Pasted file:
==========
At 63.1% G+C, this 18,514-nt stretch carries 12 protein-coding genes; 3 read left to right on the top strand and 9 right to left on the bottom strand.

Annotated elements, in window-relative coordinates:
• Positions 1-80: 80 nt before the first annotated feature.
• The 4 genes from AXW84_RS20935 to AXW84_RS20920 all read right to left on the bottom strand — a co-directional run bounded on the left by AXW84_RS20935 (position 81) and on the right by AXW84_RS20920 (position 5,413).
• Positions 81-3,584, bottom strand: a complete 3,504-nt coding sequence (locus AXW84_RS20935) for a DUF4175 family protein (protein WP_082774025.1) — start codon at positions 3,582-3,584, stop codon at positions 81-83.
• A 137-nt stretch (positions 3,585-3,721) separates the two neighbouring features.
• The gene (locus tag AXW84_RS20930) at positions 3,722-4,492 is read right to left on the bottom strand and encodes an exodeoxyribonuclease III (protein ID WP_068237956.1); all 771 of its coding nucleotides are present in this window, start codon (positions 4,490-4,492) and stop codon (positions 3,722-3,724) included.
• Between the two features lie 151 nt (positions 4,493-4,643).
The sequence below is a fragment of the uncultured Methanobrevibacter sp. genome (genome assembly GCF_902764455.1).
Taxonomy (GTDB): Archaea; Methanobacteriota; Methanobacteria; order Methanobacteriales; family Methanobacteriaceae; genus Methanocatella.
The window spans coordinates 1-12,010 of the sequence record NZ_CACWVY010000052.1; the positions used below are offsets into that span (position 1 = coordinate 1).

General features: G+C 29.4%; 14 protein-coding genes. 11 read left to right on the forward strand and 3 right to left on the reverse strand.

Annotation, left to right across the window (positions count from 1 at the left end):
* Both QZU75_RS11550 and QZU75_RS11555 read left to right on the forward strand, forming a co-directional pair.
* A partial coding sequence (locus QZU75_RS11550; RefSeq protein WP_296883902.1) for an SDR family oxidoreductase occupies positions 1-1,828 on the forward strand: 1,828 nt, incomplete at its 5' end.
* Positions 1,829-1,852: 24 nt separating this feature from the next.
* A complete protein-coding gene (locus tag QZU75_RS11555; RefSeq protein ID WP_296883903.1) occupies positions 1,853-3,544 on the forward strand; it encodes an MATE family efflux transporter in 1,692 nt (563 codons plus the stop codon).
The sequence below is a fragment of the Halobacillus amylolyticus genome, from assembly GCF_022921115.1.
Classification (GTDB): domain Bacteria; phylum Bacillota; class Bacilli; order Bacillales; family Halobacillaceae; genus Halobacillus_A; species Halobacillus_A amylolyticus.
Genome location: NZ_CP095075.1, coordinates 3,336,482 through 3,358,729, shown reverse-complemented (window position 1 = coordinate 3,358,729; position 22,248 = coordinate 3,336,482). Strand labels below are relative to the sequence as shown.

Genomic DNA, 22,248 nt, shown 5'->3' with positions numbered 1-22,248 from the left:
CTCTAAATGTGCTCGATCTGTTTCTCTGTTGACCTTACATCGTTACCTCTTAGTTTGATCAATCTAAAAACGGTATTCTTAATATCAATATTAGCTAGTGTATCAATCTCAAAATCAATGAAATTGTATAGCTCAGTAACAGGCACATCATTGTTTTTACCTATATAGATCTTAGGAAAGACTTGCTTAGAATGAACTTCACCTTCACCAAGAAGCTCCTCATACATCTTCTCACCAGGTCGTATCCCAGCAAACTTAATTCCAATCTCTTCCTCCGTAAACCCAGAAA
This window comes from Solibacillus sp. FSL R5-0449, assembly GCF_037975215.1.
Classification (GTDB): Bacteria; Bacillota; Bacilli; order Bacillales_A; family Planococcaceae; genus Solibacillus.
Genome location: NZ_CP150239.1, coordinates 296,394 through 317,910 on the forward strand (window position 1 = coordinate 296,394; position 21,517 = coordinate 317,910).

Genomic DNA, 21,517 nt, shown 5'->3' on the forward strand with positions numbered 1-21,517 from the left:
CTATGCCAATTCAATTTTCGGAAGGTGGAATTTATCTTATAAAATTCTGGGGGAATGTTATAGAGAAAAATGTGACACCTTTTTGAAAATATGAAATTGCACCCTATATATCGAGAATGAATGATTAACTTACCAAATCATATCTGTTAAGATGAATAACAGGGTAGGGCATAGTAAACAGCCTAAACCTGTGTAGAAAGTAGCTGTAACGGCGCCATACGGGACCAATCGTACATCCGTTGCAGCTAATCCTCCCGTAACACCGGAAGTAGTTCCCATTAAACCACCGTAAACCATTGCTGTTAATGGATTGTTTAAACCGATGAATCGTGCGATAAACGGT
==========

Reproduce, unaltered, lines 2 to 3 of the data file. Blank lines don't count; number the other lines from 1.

Annotated elements, in window-relative coordinates:
• Positions 1-80: 80 nt before the first annotated feature.